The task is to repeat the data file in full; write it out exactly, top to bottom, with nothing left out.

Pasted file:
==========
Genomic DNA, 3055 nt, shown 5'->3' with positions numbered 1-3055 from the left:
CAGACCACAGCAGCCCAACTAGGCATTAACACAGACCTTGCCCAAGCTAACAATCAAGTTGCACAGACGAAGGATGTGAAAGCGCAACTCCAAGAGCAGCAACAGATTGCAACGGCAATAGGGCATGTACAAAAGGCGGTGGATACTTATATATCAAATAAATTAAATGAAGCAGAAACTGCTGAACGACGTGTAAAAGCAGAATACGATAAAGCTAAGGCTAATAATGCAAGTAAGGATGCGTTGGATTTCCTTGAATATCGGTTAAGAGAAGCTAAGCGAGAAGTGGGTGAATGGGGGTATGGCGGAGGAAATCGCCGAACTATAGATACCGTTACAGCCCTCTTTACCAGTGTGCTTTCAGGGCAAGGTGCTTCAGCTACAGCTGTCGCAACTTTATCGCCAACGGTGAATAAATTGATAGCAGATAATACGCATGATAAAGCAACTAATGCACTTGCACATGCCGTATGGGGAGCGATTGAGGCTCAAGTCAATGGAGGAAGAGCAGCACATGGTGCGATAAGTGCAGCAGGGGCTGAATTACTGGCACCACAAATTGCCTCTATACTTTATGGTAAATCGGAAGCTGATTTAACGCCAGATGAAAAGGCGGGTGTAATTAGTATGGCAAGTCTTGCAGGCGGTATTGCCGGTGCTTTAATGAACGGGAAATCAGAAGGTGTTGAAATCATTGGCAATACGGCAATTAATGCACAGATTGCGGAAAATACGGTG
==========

Genomic DNA, 3055 nt, shown 5'->3' with positions numbered 1-3055 from the left:
CAGACCACAGCAGCCCAACTAGGCATTAACACAGACCTTGCCCAAGCTAACAATCAAGTTGCACAGACGAAGGATGTGAAAGCGCAACTCCAAGAGCAGCAACAGATTGCAACGGCAATAGGGCATGTACAAAAGGCGGTGGATACTTATATATCAAATAAATTAAATGAAGCAGAAACTGCTGAACGACGTGTAAAAGCAGAATACGATAAAGCTAAGGCTAATAATGCAAGTAAGGATGCGTTGGATTTCCTTGAATATCGGTTAAGAGAAGCTAAGCGAGAAGTGGGTGAATGGGGGTATGGCGGAGGAAATCGCCGAACTATAGATACCGTTACAGCCCTCTTTACCAGTGTGCTTTCAGGGCAAGGTGCTTCAGCTACAGCTGTCGCAACTTTATCGCCAACGGTGAATAAATTGATAGCAGATAATACGCATGATAAAGCAACTAATGCACTTGCACATGCCGTATGGGGAGCGATTGAGGCTCAAGTCAATGGAGGAAGAGCAGCACATGGTGCGATAAGTGCAGCAGGGGCTGAATTACTGGCACCACAAATTGCCTCTATACTTTATGGTAAATCGGAAGCTGATTTAACGCCAGATGAAAAGGCGGGTGTAATTAGTATGGCAAGTCTTGCAGGCGGTATTGCCGGTGCTTTAATGAACGGGAAATCAGAAGGTGTTGAAATCATTGGCAATACGGCAATTAATGCACAGATTGCGGAAAATACGGTG